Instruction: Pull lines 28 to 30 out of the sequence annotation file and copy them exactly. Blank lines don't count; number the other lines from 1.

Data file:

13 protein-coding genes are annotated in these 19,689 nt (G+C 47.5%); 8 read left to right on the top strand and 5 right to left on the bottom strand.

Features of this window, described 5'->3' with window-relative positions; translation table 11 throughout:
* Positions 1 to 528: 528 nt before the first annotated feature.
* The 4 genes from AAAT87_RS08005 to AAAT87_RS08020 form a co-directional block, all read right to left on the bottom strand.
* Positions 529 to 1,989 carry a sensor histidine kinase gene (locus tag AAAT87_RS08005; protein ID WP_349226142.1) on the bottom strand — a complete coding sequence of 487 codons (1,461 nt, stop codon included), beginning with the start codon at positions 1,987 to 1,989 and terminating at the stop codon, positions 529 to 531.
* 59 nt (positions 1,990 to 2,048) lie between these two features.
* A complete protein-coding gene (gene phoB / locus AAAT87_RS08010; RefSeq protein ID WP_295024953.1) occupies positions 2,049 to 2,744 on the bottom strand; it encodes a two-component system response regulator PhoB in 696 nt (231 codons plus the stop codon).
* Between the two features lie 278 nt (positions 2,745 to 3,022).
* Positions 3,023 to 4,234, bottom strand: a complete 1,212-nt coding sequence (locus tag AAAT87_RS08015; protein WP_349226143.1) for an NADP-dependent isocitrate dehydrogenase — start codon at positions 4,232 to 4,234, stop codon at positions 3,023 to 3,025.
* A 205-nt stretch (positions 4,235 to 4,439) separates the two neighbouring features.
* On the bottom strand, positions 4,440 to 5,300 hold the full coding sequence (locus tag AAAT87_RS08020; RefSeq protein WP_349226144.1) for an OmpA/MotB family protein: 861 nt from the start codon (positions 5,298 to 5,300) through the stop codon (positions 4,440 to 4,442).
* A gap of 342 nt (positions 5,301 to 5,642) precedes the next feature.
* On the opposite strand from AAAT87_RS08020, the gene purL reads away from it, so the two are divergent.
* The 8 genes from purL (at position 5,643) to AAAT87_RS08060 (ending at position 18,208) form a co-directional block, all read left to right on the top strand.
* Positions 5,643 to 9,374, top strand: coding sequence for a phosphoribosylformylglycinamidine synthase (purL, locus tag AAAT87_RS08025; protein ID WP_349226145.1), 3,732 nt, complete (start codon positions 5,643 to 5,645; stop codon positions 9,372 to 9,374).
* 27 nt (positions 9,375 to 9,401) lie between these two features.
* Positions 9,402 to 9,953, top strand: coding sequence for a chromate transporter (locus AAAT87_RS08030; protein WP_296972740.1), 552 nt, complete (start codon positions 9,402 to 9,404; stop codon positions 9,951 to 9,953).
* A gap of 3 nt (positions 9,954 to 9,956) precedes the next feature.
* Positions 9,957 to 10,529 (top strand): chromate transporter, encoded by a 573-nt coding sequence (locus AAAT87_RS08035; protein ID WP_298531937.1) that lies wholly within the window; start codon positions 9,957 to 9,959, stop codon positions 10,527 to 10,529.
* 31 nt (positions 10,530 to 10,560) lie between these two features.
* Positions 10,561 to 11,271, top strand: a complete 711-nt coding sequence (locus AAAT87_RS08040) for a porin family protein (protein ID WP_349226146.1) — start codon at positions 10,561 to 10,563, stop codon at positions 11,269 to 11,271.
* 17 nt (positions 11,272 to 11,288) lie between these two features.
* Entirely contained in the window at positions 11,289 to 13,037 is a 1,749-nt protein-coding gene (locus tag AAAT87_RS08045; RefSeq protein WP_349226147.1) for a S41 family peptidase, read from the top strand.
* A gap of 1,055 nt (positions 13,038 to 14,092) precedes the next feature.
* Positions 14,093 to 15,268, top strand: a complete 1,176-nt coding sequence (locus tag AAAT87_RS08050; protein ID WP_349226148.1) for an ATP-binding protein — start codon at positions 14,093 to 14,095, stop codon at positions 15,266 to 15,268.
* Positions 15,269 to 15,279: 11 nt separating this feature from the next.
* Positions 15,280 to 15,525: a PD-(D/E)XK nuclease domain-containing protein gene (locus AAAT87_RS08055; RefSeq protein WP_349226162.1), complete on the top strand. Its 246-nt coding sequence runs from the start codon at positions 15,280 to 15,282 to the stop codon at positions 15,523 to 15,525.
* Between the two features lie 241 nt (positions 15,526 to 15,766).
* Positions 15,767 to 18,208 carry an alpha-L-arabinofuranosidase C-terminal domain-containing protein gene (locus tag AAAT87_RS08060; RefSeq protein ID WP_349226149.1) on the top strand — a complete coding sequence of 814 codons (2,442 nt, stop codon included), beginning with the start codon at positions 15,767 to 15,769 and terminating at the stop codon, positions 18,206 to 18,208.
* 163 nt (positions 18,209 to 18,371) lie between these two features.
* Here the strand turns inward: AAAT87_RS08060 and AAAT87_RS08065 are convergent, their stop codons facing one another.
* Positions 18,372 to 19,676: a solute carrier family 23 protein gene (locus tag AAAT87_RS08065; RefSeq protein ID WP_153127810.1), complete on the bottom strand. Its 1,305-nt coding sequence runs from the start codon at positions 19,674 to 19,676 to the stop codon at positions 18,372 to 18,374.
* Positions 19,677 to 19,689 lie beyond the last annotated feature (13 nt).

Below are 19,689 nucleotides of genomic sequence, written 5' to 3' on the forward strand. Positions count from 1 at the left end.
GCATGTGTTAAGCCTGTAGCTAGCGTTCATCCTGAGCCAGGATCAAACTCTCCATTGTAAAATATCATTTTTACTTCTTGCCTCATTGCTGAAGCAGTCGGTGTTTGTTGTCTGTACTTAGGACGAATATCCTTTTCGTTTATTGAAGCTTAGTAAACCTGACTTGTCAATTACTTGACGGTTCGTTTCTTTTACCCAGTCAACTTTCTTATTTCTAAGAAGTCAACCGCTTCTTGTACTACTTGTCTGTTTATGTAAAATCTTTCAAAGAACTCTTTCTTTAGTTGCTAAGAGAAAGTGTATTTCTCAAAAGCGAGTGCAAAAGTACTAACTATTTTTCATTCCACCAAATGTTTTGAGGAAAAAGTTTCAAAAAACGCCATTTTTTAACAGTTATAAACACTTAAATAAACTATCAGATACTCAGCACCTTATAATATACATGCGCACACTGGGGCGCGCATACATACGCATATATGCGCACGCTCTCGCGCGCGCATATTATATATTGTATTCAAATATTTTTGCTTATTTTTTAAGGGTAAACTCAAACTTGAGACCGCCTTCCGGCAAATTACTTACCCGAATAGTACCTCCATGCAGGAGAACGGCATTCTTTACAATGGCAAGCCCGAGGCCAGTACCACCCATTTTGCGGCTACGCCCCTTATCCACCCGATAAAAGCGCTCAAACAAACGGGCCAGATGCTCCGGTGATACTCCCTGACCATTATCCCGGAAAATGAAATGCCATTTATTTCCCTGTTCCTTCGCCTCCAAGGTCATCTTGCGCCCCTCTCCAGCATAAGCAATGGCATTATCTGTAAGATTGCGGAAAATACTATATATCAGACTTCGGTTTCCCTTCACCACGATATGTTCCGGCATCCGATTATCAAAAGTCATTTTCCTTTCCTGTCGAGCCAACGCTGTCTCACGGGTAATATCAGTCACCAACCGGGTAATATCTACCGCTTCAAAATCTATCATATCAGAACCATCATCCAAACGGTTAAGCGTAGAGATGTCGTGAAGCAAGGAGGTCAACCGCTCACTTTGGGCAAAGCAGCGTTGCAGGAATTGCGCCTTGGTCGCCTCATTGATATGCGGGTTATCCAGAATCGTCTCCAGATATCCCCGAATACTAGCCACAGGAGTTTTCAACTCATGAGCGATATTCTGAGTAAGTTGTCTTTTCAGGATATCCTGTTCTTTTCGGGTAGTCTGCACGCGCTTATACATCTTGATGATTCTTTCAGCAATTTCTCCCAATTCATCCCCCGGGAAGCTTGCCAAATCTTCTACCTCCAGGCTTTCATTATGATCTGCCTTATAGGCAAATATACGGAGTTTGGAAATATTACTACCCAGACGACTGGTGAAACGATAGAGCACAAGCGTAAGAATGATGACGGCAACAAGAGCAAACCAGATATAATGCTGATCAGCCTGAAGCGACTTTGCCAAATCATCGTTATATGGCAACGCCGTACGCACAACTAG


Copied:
* Between the two features lie 241 nt (positions 15,526 to 15,766).
* Positions 15,767 to 18,208 carry an alpha-L-arabinofuranosidase C-terminal domain-containing protein gene (locus tag AAAT87_RS08060; RefSeq protein ID WP_349226149.1) on the top strand — a complete coding sequence of 814 codons (2,442 nt, stop codon included), beginning with the start codon at positions 15,767 to 15,769 and terminating at the stop codon, positions 18,206 to 18,208.
* 163 nt (positions 18,209 to 18,371) lie between these two features.